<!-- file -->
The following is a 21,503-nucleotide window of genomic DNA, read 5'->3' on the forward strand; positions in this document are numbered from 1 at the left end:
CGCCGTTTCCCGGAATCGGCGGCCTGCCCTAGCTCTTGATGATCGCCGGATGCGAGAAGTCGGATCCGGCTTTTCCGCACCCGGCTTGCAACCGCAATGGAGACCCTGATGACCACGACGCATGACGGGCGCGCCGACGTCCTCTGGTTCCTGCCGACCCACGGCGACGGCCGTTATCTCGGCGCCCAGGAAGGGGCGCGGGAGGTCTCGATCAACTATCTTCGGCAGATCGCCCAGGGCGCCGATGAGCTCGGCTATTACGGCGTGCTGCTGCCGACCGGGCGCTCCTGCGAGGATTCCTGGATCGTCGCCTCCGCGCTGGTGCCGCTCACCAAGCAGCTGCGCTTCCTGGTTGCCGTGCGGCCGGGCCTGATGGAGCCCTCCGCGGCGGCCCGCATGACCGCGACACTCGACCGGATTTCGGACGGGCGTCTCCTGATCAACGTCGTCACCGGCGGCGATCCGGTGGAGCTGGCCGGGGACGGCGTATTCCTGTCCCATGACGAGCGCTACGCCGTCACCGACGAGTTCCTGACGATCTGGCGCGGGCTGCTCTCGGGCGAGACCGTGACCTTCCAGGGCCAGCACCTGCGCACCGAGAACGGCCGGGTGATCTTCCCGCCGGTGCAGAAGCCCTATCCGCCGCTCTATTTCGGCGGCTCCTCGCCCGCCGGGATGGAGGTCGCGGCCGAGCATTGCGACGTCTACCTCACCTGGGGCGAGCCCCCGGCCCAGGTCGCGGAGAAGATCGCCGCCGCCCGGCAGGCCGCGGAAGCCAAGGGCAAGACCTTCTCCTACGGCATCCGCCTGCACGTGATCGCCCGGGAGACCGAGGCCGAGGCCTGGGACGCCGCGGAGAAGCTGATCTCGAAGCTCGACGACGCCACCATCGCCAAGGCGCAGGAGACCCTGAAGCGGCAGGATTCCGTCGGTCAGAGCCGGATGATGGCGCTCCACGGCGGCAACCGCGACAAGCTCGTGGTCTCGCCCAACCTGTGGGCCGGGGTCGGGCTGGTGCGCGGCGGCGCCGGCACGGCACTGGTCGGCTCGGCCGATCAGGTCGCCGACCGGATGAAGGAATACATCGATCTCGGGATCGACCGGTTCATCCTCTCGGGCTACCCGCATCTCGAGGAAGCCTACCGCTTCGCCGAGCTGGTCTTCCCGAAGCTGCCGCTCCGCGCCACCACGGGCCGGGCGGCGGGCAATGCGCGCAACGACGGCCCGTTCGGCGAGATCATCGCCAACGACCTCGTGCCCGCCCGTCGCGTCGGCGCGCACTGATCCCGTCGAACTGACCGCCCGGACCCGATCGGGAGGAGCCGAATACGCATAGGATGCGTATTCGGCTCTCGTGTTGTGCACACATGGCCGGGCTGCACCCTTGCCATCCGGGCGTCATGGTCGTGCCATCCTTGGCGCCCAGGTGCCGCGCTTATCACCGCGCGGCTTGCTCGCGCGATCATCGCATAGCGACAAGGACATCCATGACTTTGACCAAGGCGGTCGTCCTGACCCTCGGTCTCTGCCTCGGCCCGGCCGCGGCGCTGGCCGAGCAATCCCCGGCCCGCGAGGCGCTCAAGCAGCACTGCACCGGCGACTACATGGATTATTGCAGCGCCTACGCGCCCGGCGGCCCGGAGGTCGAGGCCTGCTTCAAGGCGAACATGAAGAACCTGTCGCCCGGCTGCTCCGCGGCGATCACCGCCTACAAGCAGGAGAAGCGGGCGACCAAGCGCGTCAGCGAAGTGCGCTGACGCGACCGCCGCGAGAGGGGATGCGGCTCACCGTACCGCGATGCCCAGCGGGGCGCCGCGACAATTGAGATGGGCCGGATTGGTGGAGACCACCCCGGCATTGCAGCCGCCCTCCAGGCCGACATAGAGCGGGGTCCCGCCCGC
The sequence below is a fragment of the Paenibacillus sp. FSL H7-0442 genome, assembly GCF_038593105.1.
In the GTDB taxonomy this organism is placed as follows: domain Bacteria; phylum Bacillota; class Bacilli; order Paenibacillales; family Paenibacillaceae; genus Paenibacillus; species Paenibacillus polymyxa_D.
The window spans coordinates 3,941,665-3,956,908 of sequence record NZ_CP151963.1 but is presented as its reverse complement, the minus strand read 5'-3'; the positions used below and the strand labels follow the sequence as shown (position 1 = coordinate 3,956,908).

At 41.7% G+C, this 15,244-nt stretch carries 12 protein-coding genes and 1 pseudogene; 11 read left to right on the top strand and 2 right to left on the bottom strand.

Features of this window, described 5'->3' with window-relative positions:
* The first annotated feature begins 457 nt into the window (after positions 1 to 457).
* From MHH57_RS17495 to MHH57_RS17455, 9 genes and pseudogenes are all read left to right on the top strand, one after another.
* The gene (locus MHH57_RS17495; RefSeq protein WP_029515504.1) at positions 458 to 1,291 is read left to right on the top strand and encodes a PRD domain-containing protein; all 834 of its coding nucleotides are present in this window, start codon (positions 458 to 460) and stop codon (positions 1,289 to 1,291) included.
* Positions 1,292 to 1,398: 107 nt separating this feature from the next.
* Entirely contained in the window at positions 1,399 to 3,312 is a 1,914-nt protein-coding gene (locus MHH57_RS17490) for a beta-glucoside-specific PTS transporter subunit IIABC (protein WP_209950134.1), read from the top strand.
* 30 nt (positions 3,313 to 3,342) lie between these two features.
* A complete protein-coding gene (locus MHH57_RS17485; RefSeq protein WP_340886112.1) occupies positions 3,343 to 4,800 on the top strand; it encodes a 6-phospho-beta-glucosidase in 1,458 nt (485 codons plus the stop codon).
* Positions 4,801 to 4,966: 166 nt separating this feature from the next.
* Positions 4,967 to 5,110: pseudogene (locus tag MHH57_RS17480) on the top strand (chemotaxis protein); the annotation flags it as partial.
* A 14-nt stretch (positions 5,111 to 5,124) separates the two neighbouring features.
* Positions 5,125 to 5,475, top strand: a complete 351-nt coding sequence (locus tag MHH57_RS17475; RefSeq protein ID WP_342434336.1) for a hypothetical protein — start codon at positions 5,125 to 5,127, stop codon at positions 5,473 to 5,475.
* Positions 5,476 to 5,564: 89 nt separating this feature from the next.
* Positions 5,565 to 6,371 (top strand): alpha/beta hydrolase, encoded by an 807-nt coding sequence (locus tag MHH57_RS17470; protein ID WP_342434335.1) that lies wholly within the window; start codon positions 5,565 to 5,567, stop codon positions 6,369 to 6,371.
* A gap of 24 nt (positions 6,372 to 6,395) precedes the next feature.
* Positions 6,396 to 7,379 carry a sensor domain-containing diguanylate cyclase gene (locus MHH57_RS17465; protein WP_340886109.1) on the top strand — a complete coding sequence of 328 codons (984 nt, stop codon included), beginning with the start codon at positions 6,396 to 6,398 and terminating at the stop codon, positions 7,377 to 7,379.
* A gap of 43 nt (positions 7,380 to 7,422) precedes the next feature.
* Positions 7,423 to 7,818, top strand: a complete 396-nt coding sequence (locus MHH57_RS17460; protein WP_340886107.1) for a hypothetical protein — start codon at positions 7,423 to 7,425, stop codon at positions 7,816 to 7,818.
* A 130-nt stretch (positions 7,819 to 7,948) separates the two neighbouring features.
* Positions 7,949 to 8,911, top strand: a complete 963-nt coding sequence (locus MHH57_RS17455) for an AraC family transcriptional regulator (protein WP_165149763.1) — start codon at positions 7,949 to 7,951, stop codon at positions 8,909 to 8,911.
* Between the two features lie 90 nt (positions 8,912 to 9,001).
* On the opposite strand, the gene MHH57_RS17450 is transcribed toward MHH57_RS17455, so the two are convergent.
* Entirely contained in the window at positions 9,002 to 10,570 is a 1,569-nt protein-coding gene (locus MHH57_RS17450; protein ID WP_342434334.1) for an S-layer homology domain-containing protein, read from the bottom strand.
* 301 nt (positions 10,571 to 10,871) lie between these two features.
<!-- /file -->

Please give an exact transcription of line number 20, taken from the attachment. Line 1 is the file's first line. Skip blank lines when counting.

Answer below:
* Positions 5,565 to 6,371 (top strand): alpha/beta hydrolase, encoded by an 807-nt coding sequence (locus tag MHH57_RS17470; protein ID WP_342434335.1) that lies wholly within the window; start codon positions 5,565 to 5,567, stop codon positions 6,369 to 6,371.